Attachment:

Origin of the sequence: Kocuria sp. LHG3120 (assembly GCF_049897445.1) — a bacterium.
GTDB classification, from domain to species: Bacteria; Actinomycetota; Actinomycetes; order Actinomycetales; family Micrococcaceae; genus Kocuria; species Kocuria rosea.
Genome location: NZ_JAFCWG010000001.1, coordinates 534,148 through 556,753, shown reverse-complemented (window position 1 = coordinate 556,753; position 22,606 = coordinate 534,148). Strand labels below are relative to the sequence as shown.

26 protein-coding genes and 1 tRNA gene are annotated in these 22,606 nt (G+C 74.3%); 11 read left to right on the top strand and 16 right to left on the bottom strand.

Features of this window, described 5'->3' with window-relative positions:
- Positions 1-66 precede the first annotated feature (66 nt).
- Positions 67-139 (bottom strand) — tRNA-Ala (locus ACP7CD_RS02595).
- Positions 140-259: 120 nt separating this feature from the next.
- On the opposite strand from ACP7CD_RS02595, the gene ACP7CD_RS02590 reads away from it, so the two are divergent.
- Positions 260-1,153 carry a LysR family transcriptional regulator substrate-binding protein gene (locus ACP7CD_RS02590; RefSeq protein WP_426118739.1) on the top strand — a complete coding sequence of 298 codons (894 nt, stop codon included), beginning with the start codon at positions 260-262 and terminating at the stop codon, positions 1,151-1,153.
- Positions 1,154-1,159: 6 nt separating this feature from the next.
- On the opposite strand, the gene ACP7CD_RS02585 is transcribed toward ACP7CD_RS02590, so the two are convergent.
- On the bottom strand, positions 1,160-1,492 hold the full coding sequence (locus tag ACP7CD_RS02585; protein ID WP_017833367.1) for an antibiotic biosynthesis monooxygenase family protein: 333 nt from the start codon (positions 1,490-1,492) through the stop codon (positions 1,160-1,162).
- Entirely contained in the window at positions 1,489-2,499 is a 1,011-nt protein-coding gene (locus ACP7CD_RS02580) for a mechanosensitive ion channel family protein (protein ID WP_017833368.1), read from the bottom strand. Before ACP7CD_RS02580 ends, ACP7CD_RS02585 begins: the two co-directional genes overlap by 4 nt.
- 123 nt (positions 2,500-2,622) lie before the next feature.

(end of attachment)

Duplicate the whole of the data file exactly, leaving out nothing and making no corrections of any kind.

Origin of the sequence: Kocuria sp. LHG3120 (assembly GCF_049897445.1) — a bacterium.
GTDB classification, from domain to species: Bacteria; Actinomycetota; Actinomycetes; order Actinomycetales; family Micrococcaceae; genus Kocuria; species Kocuria rosea.
Genome location: NZ_JAFCWG010000001.1, coordinates 534,148 through 556,753, shown reverse-complemented (window position 1 = coordinate 556,753; position 22,606 = coordinate 534,148). Strand labels below are relative to the sequence as shown.

26 protein-coding genes and 1 tRNA gene are annotated in these 22,606 nt (G+C 74.3%); 11 read left to right on the top strand and 16 right to left on the bottom strand.

Features of this window, described 5'->3' with window-relative positions:
- Positions 1-66 precede the first annotated feature (66 nt).
- Positions 67-139 (bottom strand) — tRNA-Ala (locus ACP7CD_RS02595).
- Positions 140-259: 120 nt separating this feature from the next.
- On the opposite strand from ACP7CD_RS02595, the gene ACP7CD_RS02590 reads away from it, so the two are divergent.
- Positions 260-1,153 carry a LysR family transcriptional regulator substrate-binding protein gene (locus ACP7CD_RS02590; RefSeq protein WP_426118739.1) on the top strand — a complete coding sequence of 298 codons (894 nt, stop codon included), beginning with the start codon at positions 260-262 and terminating at the stop codon, positions 1,151-1,153.
- Positions 1,154-1,159: 6 nt separating this feature from the next.
- On the opposite strand, the gene ACP7CD_RS02585 is transcribed toward ACP7CD_RS02590, so the two are convergent.
- On the bottom strand, positions 1,160-1,492 hold the full coding sequence (locus tag ACP7CD_RS02585; protein ID WP_017833367.1) for an antibiotic biosynthesis monooxygenase family protein: 333 nt from the start codon (positions 1,490-1,492) through the stop codon (positions 1,160-1,162).
- Entirely contained in the window at positions 1,489-2,499 is a 1,011-nt protein-coding gene (locus ACP7CD_RS02580) for a mechanosensitive ion channel family protein (protein ID WP_017833368.1), read from the bottom strand. Before ACP7CD_RS02580 ends, ACP7CD_RS02585 begins: the two co-directional genes overlap by 4 nt.
- 123 nt (positions 2,500-2,622) lie before the next feature.